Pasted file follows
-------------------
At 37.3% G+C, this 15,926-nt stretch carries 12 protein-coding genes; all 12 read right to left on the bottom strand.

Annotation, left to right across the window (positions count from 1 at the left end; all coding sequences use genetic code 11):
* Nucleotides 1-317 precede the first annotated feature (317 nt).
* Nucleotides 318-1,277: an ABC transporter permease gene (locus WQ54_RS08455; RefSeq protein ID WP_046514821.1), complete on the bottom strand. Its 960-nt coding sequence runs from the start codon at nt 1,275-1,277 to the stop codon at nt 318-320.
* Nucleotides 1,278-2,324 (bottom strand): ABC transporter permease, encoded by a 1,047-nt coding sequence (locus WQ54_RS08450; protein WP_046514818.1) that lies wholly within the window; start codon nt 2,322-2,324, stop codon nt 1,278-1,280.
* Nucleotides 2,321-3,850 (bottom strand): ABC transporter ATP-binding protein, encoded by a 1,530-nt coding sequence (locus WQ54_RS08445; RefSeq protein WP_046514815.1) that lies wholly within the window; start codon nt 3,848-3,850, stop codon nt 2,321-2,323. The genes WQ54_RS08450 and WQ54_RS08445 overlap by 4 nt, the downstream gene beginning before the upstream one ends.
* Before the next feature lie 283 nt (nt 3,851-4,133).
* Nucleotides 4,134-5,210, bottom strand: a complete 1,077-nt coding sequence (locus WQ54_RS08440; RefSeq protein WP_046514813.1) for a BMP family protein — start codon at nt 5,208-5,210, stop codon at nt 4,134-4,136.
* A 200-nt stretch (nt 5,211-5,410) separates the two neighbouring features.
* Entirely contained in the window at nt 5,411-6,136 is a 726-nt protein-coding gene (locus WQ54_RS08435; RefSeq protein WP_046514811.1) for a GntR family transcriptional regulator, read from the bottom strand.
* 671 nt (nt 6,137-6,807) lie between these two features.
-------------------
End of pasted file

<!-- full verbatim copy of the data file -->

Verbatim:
At 37.3% G+C, this 15,926-nt stretch carries 12 protein-coding genes; all 12 read right to left on the bottom strand.

Annotation, left to right across the window (positions count from 1 at the left end; all coding sequences use genetic code 11):
* Nucleotides 1-317 precede the first annotated feature (317 nt).
* Nucleotides 318-1,277: an ABC transporter permease gene (locus WQ54_RS08455; RefSeq protein ID WP_046514821.1), complete on the bottom strand. Its 960-nt coding sequence runs from the start codon at nt 1,275-1,277 to the stop codon at nt 318-320.
* Nucleotides 1,278-2,324 (bottom strand): ABC transporter permease, encoded by a 1,047-nt coding sequence (locus WQ54_RS08450; protein WP_046514818.1) that lies wholly within the window; start codon nt 2,322-2,324, stop codon nt 1,278-1,280.
* Nucleotides 2,321-3,850 (bottom strand): ABC transporter ATP-binding protein, encoded by a 1,530-nt coding sequence (locus WQ54_RS08445; RefSeq protein WP_046514815.1) that lies wholly within the window; start codon nt 3,848-3,850, stop codon nt 2,321-2,323. The genes WQ54_RS08450 and WQ54_RS08445 overlap by 4 nt, the downstream gene beginning before the upstream one ends.
* Before the next feature lie 283 nt (nt 3,851-4,133).
* Nucleotides 4,134-5,210, bottom strand: a complete 1,077-nt coding sequence (locus WQ54_RS08440; RefSeq protein WP_046514813.1) for a BMP family protein — start codon at nt 5,208-5,210, stop codon at nt 4,134-4,136.
* A 200-nt stretch (nt 5,211-5,410) separates the two neighbouring features.
* Entirely contained in the window at nt 5,411-6,136 is a 726-nt protein-coding gene (locus WQ54_RS08435; RefSeq protein WP_046514811.1) for a GntR family transcriptional regulator, read from the bottom strand.
* 671 nt (nt 6,137-6,807) lie between these two features.